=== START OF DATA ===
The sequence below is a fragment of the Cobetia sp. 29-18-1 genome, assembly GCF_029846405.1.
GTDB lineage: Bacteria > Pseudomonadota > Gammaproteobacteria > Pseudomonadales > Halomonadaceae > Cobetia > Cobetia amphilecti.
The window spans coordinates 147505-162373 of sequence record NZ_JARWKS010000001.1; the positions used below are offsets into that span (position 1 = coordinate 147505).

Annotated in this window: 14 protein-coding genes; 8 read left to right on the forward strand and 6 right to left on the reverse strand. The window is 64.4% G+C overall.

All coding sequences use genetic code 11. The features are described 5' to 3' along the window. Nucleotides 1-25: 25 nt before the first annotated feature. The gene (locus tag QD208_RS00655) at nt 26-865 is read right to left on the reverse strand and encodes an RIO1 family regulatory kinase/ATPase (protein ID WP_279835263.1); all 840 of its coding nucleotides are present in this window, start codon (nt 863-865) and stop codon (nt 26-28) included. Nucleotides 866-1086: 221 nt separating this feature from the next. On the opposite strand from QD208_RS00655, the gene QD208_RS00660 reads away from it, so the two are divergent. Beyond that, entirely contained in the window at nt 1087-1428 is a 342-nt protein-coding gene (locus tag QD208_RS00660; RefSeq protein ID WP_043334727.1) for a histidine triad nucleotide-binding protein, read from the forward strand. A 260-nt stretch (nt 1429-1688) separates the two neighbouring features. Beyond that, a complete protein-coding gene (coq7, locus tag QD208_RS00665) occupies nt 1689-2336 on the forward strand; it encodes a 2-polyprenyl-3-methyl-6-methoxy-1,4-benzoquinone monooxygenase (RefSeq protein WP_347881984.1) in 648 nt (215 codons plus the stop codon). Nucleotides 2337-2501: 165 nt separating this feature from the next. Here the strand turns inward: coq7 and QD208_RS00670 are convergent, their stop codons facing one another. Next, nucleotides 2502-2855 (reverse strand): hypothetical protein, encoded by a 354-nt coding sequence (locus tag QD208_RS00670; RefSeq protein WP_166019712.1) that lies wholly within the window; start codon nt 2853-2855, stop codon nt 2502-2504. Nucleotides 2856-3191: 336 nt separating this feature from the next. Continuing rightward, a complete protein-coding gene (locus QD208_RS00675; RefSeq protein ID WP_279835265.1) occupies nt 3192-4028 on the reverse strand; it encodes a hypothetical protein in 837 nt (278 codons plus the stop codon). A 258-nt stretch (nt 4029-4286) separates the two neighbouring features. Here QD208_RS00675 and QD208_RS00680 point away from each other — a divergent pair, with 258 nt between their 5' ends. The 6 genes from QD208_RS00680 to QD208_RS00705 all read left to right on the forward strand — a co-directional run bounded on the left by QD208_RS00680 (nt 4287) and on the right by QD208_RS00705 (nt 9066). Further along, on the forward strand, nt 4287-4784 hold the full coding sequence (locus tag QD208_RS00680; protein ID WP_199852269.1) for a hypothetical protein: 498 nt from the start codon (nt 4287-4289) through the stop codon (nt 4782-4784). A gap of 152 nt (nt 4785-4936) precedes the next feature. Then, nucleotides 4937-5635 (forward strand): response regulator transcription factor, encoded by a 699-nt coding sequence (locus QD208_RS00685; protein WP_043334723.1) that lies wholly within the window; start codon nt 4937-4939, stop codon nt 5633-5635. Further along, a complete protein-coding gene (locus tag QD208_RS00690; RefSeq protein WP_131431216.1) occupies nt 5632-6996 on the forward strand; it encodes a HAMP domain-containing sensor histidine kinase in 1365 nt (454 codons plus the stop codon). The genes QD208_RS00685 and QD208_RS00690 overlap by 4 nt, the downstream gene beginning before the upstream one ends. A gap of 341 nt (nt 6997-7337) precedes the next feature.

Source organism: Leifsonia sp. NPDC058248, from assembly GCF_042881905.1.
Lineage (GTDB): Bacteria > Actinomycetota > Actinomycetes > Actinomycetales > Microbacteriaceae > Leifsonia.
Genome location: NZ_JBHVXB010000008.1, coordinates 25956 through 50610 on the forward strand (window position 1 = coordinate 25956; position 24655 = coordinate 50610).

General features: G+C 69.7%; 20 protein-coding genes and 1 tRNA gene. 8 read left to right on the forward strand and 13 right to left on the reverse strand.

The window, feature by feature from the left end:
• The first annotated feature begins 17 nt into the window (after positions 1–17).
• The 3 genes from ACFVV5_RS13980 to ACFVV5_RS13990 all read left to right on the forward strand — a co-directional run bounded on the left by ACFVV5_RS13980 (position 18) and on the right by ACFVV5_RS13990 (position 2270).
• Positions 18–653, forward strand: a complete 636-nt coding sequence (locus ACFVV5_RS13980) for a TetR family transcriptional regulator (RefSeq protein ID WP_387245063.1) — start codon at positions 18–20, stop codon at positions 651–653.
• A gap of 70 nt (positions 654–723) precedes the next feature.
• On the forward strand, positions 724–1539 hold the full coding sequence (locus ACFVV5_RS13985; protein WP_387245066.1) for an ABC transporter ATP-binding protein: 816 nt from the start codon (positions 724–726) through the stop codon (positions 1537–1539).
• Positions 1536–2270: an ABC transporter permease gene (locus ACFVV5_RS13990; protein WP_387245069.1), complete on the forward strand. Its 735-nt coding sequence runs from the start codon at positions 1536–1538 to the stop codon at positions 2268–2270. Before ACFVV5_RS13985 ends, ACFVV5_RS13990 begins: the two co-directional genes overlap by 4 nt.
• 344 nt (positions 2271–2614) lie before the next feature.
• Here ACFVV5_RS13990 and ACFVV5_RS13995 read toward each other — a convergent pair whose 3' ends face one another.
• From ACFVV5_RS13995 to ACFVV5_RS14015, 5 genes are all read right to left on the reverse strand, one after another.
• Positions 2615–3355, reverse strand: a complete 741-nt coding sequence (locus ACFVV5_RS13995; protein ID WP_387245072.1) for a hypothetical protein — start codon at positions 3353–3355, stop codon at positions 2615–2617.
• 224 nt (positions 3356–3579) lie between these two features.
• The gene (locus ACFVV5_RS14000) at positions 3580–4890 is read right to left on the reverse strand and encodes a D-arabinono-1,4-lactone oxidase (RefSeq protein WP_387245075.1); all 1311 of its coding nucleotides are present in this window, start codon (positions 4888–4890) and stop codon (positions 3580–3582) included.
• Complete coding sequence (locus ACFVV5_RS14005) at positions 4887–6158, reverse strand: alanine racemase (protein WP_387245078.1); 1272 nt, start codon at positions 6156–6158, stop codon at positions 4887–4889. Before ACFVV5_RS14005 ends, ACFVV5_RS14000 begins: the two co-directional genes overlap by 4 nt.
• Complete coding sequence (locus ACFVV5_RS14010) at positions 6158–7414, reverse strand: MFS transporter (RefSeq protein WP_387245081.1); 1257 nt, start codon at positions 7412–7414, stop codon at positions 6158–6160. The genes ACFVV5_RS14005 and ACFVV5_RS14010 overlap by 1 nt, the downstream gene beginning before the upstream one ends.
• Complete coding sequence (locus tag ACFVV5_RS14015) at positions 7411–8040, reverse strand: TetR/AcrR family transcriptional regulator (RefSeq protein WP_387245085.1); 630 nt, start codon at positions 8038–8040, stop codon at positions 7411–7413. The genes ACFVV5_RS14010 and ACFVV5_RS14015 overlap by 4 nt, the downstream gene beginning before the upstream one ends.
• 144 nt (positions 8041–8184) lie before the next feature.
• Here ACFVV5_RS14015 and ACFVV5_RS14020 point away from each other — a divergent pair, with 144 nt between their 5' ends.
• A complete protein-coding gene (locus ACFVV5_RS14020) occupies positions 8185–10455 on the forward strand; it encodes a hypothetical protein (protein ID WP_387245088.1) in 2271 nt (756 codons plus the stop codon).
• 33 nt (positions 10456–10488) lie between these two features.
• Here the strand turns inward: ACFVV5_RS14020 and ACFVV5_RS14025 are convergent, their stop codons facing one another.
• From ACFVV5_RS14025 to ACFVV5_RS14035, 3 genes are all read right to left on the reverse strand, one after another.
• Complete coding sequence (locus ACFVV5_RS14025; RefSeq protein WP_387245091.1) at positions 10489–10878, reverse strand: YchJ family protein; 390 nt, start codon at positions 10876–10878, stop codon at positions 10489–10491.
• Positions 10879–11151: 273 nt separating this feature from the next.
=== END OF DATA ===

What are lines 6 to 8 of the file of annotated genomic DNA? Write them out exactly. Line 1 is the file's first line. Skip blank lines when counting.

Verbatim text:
Source organism: Leifsonia sp. NPDC058248, from assembly GCF_042881905.1.
Lineage (GTDB): Bacteria > Actinomycetota > Actinomycetes > Actinomycetales > Microbacteriaceae > Leifsonia.
Genome location: NZ_JBHVXB010000008.1, coordinates 25956 through 50610 on the forward strand (window position 1 = coordinate 25956; position 24655 = coordinate 50610).